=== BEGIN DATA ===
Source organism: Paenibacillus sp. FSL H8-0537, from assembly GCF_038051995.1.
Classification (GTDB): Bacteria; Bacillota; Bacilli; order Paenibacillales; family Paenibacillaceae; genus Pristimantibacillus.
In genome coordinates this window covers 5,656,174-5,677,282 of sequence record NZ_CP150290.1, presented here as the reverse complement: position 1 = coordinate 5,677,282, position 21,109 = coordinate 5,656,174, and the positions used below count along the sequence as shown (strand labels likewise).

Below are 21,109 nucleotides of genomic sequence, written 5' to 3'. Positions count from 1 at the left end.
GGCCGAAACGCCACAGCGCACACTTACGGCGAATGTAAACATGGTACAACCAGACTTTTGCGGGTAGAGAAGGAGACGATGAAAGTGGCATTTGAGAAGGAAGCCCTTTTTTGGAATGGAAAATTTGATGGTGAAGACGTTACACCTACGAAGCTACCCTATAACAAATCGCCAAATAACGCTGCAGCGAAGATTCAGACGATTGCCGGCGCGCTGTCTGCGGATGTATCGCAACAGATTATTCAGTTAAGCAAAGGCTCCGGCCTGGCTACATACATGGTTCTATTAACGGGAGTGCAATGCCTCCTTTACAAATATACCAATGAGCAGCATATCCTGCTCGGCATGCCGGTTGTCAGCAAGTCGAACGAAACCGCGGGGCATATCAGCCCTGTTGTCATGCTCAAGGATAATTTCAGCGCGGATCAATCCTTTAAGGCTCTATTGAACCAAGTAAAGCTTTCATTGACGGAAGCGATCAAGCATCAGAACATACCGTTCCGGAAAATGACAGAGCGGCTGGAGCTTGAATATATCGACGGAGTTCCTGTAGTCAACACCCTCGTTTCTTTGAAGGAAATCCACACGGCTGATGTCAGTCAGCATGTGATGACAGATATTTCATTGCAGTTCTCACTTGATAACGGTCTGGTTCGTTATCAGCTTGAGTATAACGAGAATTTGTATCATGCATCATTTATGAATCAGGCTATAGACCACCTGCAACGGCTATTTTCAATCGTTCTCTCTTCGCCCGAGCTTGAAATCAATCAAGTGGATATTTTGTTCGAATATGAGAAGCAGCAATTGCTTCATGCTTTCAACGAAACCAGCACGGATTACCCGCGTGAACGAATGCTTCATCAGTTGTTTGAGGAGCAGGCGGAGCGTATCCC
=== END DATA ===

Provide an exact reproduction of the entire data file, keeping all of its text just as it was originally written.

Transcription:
Source organism: Paenibacillus sp. FSL H8-0537, from assembly GCF_038051995.1.
Classification (GTDB): Bacteria; Bacillota; Bacilli; order Paenibacillales; family Paenibacillaceae; genus Pristimantibacillus.
In genome coordinates this window covers 5,656,174-5,677,282 of sequence record NZ_CP150290.1, presented here as the reverse complement: position 1 = coordinate 5,677,282, position 21,109 = coordinate 5,656,174, and the positions used below count along the sequence as shown (strand labels likewise).

Below are 21,109 nucleotides of genomic sequence, written 5' to 3'. Positions count from 1 at the left end.
GGCCGAAACGCCACAGCGCACACTTACGGCGAATGTAAACATGGTACAACCAGACTTTTGCGGGTAGAGAAGGAGACGATGAAAGTGGCATTTGAGAAGGAAGCCCTTTTTTGGAATGGAAAATTTGATGGTGAAGACGTTACACCTACGAAGCTACCCTATAACAAATCGCCAAATAACGCTGCAGCGAAGATTCAGACGATTGCCGGCGCGCTGTCTGCGGATGTATCGCAACAGATTATTCAGTTAAGCAAAGGCTCCGGCCTGGCTACATACATGGTTCTATTAACGGGAGTGCAATGCCTCCTTTACAAATATACCAATGAGCAGCATATCCTGCTCGGCATGCCGGTTGTCAGCAAGTCGAACGAAACCGCGGGGCATATCAGCCCTGTTGTCATGCTCAAGGATAATTTCAGCGCGGATCAATCCTTTAAGGCTCTATTGAACCAAGTAAAGCTTTCATTGACGGAAGCGATCAAGCATCAGAACATACCGTTCCGGAAAATGACAGAGCGGCTGGAGCTTGAATATATCGACGGAGTTCCTGTAGTCAACACCCTCGTTTCTTTGAAGGAAATCCACACGGCTGATGTCAGTCAGCATGTGATGACAGATATTTCATTGCAGTTCTCACTTGATAACGGTCTGGTTCGTTATCAGCTTGAGTATAACGAGAATTTGTATCATGCATCATTTATGAATCAGGCTATAGACCACCTGCAACGGCTATTTTCAATCGTTCTCTCTTCGCCCGAGCTTGAAATCAATCAAGTGGATATTTTGTTCGAATATGAGAAGCAGCAATTGCTTCATGCTTTCAACGAAACCAGCACGGATTACCCGCGTGAACGAATGCTTCATCAGTTGTTTGAGGAGCAGGCGGAGCGTATCCC